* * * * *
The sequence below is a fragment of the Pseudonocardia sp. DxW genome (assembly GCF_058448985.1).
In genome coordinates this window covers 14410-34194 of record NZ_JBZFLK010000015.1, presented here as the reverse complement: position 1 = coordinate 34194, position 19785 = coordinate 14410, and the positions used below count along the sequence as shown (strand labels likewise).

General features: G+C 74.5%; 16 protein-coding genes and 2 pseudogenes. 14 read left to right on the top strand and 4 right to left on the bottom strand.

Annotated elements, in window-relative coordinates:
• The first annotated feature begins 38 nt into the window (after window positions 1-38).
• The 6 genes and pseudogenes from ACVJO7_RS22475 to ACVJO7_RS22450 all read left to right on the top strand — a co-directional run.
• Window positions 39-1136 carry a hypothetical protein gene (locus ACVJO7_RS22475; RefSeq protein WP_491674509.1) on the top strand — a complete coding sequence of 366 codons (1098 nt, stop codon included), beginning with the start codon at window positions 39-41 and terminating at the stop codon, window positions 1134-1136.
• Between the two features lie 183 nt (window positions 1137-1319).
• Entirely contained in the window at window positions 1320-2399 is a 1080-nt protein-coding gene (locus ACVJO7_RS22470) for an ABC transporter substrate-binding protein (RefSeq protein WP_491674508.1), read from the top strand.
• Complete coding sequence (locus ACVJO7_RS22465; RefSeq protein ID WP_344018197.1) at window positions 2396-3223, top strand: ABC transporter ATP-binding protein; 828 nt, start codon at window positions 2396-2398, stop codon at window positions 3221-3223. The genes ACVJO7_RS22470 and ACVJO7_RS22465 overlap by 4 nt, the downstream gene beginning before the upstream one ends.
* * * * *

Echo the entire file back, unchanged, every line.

The sequence below is a fragment of the Pseudonocardia sp. DxW genome (assembly GCF_058448985.1).
In genome coordinates this window covers 14410-34194 of record NZ_JBZFLK010000015.1, presented here as the reverse complement: position 1 = coordinate 34194, position 19785 = coordinate 14410, and the positions used below count along the sequence as shown (strand labels likewise).

General features: G+C 74.5%; 16 protein-coding genes and 2 pseudogenes. 14 read left to right on the top strand and 4 right to left on the bottom strand.

Annotated elements, in window-relative coordinates:
• The first annotated feature begins 38 nt into the window (after window positions 1-38).
• The 6 genes and pseudogenes from ACVJO7_RS22475 to ACVJO7_RS22450 all read left to right on the top strand — a co-directional run.
• Window positions 39-1136 carry a hypothetical protein gene (locus ACVJO7_RS22475; RefSeq protein WP_491674509.1) on the top strand — a complete coding sequence of 366 codons (1098 nt, stop codon included), beginning with the start codon at window positions 39-41 and terminating at the stop codon, window positions 1134-1136.
• Between the two features lie 183 nt (window positions 1137-1319).
• Entirely contained in the window at window positions 1320-2399 is a 1080-nt protein-coding gene (locus ACVJO7_RS22470) for an ABC transporter substrate-binding protein (RefSeq protein WP_491674508.1), read from the top strand.
• Complete coding sequence (locus ACVJO7_RS22465; RefSeq protein ID WP_344018197.1) at window positions 2396-3223, top strand: ABC transporter ATP-binding protein; 828 nt, start codon at window positions 2396-2398, stop codon at window positions 3221-3223. The genes ACVJO7_RS22470 and ACVJO7_RS22465 overlap by 4 nt, the downstream gene beginning before the upstream one ends.